...because it’s fast, fun, and inexpensive. Bicycling is healthy for you and the planet. Berkeley has more than 15 miles of designated bike routes, lanes, and paths plus more than 100 miles of quiet residential streets for peaceful routes to most destinations. Why not get your helmet and go?
Berkeley’s Bicycle Program
The City of Berkeley is working to make bicycling as safe and convenient as possible. Efforts include an increased number of bikeways, a network of Bicycle Boulevards (bicycle priority streets), more bicycle parking, a bike bridge over the freeway, and new bike safety and promotion programs. The Bicycle Subcommittee of the Transportation Commission is involved in the planning of these facilities and programs. Meetings are roughly held every other month and are open to the public. Past meeting agendas and minutes are available on the Transportation Commission page of this website. For further information, questions, or comments, email or call the Transportation Division at (510) 981-7010.
Bicycling also helps the City of Berkeley meet its Climate Action Plan goals by reducing greenhouse gas emissions and creating a healthy and sustainable community. Check out the transportation and land use targets of the Climate Action Plan and our progress towards reaching them. For more information about other Climate Action Plan goals see: www.cityofberkeley.info/climate
Key Phone Numbers
|City of Berkeley
|Report Road Hazards
Report Stolen Bicycles
Bicycle Safety and Education
Telecommunications Device for the Deaf
||Report Road Hazards
Report Stolen Bicycles
Bicycle Advocacy and Community Resources
Community Bike Shops
|Street Level Cycles
Street Level Cycles, a project of Waterside Workshops, is a full-service bicycle shop that combines a do-it-yourself studio with a youth education program, creating a space where members of the community can learn to fix their bicycles while supporting local vocational training. During our open hours, we also sell bicycles to support our free programs for local youth. We also sell affordable accessories including lights, locks, helmets and racks, as well as provide professional repairs.
Biketopia Community Workshop is a nonprofit bike shop that provides bicycle education, repair services and a community space to connect with other riders.
Local Bike Riding Groups
Bicycle Commute Resources
UC Berkeley Bicycle Commuting Resources
511 promotes alternatives to single occupant auto commuting. They have bicycle resources for the whole Bay Area including a “bike buddy” matching service for new or experienced bicyclists. Call 511 for more information.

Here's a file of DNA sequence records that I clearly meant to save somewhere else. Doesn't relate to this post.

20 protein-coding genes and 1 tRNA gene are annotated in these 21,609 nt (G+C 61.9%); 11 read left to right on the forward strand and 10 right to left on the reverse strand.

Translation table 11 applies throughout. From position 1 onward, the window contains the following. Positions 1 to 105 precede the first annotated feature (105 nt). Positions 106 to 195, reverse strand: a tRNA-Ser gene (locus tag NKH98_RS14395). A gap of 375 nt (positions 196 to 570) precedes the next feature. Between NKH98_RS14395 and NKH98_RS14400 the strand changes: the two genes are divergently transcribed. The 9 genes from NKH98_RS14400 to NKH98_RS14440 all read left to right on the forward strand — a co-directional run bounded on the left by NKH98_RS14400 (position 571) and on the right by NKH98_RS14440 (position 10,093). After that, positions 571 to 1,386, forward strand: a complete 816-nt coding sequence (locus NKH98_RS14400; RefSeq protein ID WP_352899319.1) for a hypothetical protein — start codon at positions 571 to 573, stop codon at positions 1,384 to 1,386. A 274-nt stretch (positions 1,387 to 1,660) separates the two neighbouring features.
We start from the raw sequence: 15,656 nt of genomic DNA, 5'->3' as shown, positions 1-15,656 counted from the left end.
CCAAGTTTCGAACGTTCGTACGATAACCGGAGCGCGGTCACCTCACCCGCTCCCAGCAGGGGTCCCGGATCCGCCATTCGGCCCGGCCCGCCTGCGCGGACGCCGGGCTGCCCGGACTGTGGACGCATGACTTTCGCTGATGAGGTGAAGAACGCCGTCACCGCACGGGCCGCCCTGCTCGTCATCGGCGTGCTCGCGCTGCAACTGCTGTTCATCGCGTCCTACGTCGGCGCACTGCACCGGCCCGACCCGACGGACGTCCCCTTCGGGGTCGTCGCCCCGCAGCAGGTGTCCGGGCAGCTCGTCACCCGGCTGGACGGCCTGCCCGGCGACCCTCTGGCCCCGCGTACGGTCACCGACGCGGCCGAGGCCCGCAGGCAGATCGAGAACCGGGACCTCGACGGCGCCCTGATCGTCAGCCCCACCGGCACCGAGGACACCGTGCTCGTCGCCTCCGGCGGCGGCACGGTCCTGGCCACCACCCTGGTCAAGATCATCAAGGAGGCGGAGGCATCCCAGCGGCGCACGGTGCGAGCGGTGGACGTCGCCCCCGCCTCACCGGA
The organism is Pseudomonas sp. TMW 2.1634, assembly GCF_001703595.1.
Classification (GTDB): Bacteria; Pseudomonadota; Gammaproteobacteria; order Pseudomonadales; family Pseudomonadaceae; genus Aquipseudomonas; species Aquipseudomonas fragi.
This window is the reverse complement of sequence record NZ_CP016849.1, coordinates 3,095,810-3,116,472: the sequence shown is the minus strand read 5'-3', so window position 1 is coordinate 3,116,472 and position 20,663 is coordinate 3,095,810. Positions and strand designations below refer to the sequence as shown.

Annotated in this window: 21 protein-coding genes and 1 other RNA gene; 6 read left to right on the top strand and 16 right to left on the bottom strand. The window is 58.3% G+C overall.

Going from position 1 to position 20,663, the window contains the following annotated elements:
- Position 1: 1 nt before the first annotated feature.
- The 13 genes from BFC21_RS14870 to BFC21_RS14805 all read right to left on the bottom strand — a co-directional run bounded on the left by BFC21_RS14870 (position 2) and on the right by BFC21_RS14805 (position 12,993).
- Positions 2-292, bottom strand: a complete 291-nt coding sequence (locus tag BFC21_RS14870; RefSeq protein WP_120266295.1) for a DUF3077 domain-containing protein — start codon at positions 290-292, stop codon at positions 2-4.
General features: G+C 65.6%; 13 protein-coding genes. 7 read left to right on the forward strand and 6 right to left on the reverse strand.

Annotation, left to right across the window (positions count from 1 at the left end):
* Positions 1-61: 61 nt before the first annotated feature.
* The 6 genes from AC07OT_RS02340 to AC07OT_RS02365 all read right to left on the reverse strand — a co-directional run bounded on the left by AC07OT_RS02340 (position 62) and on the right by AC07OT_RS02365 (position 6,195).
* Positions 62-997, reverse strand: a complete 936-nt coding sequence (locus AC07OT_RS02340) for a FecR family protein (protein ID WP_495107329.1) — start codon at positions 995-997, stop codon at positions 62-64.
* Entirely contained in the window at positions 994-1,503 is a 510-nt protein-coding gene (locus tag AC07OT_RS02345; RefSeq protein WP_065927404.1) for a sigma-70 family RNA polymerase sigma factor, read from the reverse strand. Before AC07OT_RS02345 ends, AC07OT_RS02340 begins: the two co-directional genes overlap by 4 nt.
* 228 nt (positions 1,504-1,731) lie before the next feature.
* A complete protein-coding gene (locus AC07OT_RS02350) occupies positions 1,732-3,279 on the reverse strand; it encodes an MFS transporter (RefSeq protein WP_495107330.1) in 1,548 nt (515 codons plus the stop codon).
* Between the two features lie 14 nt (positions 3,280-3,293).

Bikes on Transit
NOTE: Folding bicycles are allowed on all transit systems during all operating hours.
It is easier than ever to take your bicycle on BART. During commute hours (7:00-9:00 AM and 4:30 - 6:30 PM weekdays), bikes are not allowed in the first three cars. All other times bikes are allowed on all trains except the first car or any crowded car. Bicycles are never allowed on escalators and should never be ridden in the stations. People with a bicycle must be at least 14 years old or else accompanied by an adult. For more details, pick up a BART Schedule and a “Bikes on BART Guide” at any BART station, or call (510) 464-7133.
AC Transit has bike racks on all buses that run through Berkeley and most buses in its service area. Racks hold only two bikes and you must wait for the next bus if they are full. Be sure to read or watch the video on AC transit's bikes on transit webpage to learn how to properly load your bike on the bus racks.
511 also has information about bikes on transit.
Avoiding Bicycle Theft
Bicycle theft is a serious problem in Berkeley, but if you follow this advice you’ll stand a much better chance of holding onto your bike:
High quality U-locks are among the most theft resistant. These locks are most secure if you lock the frame, not just the wheel.
A good lock is worthless if you don’t use it properly. Always take a few extra seconds after locking-up to make sure you didn’t make a silly error, like not looping through the frame or not closing the lock all-the-way. These are common mistakes!
Always lock your frame to something that cannot be moved or disassembled.
Many people have their quick-release wheels and seats stolen. Wheels are most secure when locked with a U-Lock, but a cable will also help deter theft.
Secure your bike at home. Many bikes are stolen from houses, garages, & back yards.
Old & ugly bikes are less likely to be stolen than flashy expensive bikes. Consider buying a cheap, used bike for shorter trips around town.
Register your bike with the police. This makes it more likely that you will get it back if it is stolen and recovered. For more information, call (510) 981-5750 or register online at http://nationalbikeregistry.com/
Record your bike’s serial number (printed on the bottom of your frame). In case of theft, the serial number helps police positively identify a bike.